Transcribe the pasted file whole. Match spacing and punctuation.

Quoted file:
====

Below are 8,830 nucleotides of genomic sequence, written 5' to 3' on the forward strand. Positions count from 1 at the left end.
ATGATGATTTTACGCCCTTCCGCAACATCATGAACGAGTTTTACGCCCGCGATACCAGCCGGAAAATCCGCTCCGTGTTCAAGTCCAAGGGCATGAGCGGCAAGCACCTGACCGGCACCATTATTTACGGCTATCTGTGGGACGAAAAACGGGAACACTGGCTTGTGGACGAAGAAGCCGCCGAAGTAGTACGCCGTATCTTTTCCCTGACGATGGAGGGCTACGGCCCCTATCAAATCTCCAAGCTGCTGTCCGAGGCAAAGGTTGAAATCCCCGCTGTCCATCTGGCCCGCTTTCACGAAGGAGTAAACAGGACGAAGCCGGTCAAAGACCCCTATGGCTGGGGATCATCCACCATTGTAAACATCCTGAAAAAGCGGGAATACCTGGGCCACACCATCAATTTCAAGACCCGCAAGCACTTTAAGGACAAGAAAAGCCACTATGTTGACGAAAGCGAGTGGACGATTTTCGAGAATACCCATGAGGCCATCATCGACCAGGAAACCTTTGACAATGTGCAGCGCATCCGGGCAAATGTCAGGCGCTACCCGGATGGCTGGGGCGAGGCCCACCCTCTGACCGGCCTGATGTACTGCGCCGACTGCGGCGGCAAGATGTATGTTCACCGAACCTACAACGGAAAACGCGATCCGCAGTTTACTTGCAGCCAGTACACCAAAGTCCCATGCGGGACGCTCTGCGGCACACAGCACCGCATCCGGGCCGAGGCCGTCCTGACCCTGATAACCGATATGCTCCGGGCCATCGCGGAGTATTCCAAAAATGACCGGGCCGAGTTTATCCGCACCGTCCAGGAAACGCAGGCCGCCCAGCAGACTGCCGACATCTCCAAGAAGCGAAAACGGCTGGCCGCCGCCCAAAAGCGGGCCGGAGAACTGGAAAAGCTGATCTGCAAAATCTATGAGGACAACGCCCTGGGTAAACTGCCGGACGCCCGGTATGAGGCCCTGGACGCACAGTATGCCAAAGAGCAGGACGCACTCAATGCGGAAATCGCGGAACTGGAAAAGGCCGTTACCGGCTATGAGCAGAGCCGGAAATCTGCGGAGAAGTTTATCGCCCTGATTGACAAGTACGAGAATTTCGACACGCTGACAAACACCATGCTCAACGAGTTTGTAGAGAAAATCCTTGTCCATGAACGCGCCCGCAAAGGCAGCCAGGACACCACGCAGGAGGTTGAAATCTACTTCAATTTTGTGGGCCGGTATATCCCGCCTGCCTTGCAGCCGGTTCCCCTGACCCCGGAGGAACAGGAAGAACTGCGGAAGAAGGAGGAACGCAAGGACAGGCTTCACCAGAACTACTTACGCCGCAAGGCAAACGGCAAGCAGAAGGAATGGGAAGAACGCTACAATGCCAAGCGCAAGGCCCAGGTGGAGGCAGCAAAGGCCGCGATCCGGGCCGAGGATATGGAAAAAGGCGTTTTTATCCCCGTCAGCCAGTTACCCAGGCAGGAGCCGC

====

Below are 8,830 nucleotides of genomic sequence, written 5' to 3' on the forward strand. Positions count from 1 at the left end.
ATGATGATTTTACGCCCTTCCGCAACATCATGAACGAGTTTTACGCCCGCGATACCAGCCGGAAAATCCGCTCCGTGTTCAAGTCCAAGGGCATGAGCGGCAAGCACCTGACCGGCACCATTATTTACGGCTATCTGTGGGACGAAAAACGGGAACACTGGCTTGTGGACGAAGAAGCCGCCGAAGTAGTACGCCGTATCTTTTCCCTGACGATGGAGGGCTACGGCCCCTATCAAATCTCCAAGCTGCTGTCCGAGGCAAAGGTTGAAATCCCCGCTGTCCATCTGGCCCGCTTTCACGAAGGAGTAAACAGGACGAAGCCGGTCAAAGACCCCTATGGCTGGGGATCATCCACCATTGTAAACATCCTGAAAAAGCGGGAATACCTGGGCCACACCATCAATTTCAAGACCCGCAAGCACTTTAAGGACAAGAAAAGCCACTATGTTGACGAAAGCGAGTGGACGATTTTCGAGAATACCCATGAGGCCATCATCGACCAGGAAACCTTTGACAATGTGCAGCGCATCCGGGCAAATGTCAGGCGCTACCCGGATGGCTGGGGCGAGGCCCACCCTCTGACCGGCCTGATGTACTGCGCCGACTGCGGCGGCAAGATGTATGTTCACCGAACCTACAACGGAAAACGCGATCCGCAGTTTACTTGCAGCCAGTACACCAAAGTCCCATGCGGGACGCTCTGCGGCACACAGCACCGCATCCGGGCCGAGGCCGTCCTGACCCTGATAACCGATATGCTCCGGGCCATCGCGGAGTATTCCAAAAATGACCGGGCCGAGTTTATCCGCACCGTCCAGGAAACGCAGGCCGCCCAGCAGACTGCCGACATCTCCAAGAAGCGAAAACGGCTGGCCGCCGCCCAAAAGCGGGCCGGAGAACTGGAAAAGCTGATCTGCAAAATCTATGAGGACAACGCCCTGGGTAAACTGCCGGACGCCCGGTATGAGGCCCTGGACGCACAGTATGCCAAAGAGCAGGACGCACTCAATGCGGAAATCGCGGAACTGGAAAAGGCCGTTACCGGCTATGAGCAGAGCCGGAAATCTGCGGAGAAGTTTATCGCCCTGATTGACAAGTACGAGAATTTCGACACGCTGACAAACACCATGCTCAACGAGTTTGTAGAGAAAATCCTTGTCCATGAACGCGCCCGCAAAGGCAGCCAGGACACCACGCAGGAGGTTGAAATCTACTTCAATTTTGTGGGCCGGTATATCCCGCCTGCCTTGCAGCCGGTTCCCCTGACCCCGGAGGAACAGGAAGAACTGCGGAAGAAGGAGGAACGCAAGGACAGGCTTCACCAGAACTACTTACGCCGCAAGGCAAACGGCAAGCAGAAGGAATGGGAAGAACGCTACAATGCCAAGCGCAAGGCCCAGGTGGAGGCAGCAAAGGCCGCGATCCGGGCCGAGGATATGGAAAAAGGCGTTTTTATCCCCGTCAGCCAGTTACCCAGGCAGGAGCCGC